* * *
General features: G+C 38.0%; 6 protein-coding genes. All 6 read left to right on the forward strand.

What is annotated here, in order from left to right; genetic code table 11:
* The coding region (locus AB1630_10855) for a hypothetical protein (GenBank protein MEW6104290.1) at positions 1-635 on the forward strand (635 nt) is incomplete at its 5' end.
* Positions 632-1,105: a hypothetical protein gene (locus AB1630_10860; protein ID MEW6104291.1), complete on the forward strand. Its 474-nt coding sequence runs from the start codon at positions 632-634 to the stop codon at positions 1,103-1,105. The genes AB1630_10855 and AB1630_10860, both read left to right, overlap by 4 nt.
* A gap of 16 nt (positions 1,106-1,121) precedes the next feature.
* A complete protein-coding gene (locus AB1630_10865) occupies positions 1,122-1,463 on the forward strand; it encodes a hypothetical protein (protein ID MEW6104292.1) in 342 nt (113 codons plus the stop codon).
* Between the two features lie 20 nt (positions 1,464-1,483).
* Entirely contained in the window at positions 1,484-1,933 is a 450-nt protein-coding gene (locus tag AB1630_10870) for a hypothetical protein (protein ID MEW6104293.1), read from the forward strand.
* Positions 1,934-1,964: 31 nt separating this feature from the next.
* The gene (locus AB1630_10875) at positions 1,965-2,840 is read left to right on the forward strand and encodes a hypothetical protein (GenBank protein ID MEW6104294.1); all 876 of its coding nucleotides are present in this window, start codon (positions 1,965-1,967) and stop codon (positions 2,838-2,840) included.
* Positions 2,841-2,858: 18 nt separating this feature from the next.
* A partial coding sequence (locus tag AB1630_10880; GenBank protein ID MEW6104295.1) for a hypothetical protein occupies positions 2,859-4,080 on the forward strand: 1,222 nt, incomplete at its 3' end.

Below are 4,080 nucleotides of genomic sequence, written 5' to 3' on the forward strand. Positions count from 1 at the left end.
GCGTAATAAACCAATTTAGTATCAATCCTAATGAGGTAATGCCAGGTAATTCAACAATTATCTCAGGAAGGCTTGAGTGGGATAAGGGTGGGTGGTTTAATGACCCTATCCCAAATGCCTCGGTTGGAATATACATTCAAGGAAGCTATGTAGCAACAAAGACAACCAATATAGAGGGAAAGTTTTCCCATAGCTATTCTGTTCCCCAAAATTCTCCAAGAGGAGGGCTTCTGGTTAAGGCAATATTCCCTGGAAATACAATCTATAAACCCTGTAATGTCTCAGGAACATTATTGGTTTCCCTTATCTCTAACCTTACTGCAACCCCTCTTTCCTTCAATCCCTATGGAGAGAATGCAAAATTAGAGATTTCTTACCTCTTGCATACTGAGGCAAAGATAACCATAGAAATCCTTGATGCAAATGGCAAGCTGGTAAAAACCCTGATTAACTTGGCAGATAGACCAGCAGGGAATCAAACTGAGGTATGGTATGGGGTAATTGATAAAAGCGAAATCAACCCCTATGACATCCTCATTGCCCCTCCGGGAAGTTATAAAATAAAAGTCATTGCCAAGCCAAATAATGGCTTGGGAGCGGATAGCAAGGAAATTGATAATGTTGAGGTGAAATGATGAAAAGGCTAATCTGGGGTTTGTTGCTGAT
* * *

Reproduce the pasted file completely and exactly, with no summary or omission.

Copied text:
General features: G+C 38.0%; 6 protein-coding genes. All 6 read left to right on the forward strand.

What is annotated here, in order from left to right; genetic code table 11:
* The coding region (locus AB1630_10855) for a hypothetical protein (GenBank protein MEW6104290.1) at positions 1-635 on the forward strand (635 nt) is incomplete at its 5' end.
* Positions 632-1,105: a hypothetical protein gene (locus AB1630_10860; protein ID MEW6104291.1), complete on the forward strand. Its 474-nt coding sequence runs from the start codon at positions 632-634 to the stop codon at positions 1,103-1,105. The genes AB1630_10855 and AB1630_10860, both read left to right, overlap by 4 nt.
* A gap of 16 nt (positions 1,106-1,121) precedes the next feature.
* A complete protein-coding gene (locus AB1630_10865) occupies positions 1,122-1,463 on the forward strand; it encodes a hypothetical protein (protein ID MEW6104292.1) in 342 nt (113 codons plus the stop codon).
* Between the two features lie 20 nt (positions 1,464-1,483).
* Entirely contained in the window at positions 1,484-1,933 is a 450-nt protein-coding gene (locus tag AB1630_10870) for a hypothetical protein (protein ID MEW6104293.1), read from the forward strand.
* Positions 1,934-1,964: 31 nt separating this feature from the next.
* The gene (locus AB1630_10875) at positions 1,965-2,840 is read left to right on the forward strand and encodes a hypothetical protein (GenBank protein ID MEW6104294.1); all 876 of its coding nucleotides are present in this window, start codon (positions 1,965-1,967) and stop codon (positions 2,838-2,840) included.
* Positions 2,841-2,858: 18 nt separating this feature from the next.
* A partial coding sequence (locus tag AB1630_10880; GenBank protein ID MEW6104295.1) for a hypothetical protein occupies positions 2,859-4,080 on the forward strand: 1,222 nt, incomplete at its 3' end.

Below are 4,080 nucleotides of genomic sequence, written 5' to 3' on the forward strand. Positions count from 1 at the left end.
GCGTAATAAACCAATTTAGTATCAATCCTAATGAGGTAATGCCAGGTAATTCAACAATTATCTCAGGAAGGCTTGAGTGGGATAAGGGTGGGTGGTTTAATGACCCTATCCCAAATGCCTCGGTTGGAATATACATTCAAGGAAGCTATGTAGCAACAAAGACAACCAATATAGAGGGAAAGTTTTCCCATAGCTATTCTGTTCCCCAAAATTCTCCAAGAGGAGGGCTTCTGGTTAAGGCAATATTCCCTGGAAATACAATCTATAAACCCTGTAATGTCTCAGGAACATTATTGGTTTCCCTTATCTCTAACCTTACTGCAACCCCTCTTTCCTTCAATCCCTATGGAGAGAATGCAAAATTAGAGATTTCTTACCTCTTGCATACTGAGGCAAAGATAACCATAGAAATCCTTGATGCAAATGGCAAGCTGGTAAAAACCCTGATTAACTTGGCAGATAGACCAGCAGGGAATCAAACTGAGGTATGGTATGGGGTAATTGATAAAAGCGAAATCAACCCCTATGACATCCTCATTGCCCCTCCGGGAAGTTATAAAATAAAAGTCATTGCCAAGCCAAATAATGGCTTGGGAGCGGATAGCAAGGAAATTGATAATGTTGAGGTGAAATGATGAAAAGGCTAATCTGGGGTTTGTTGCTGAT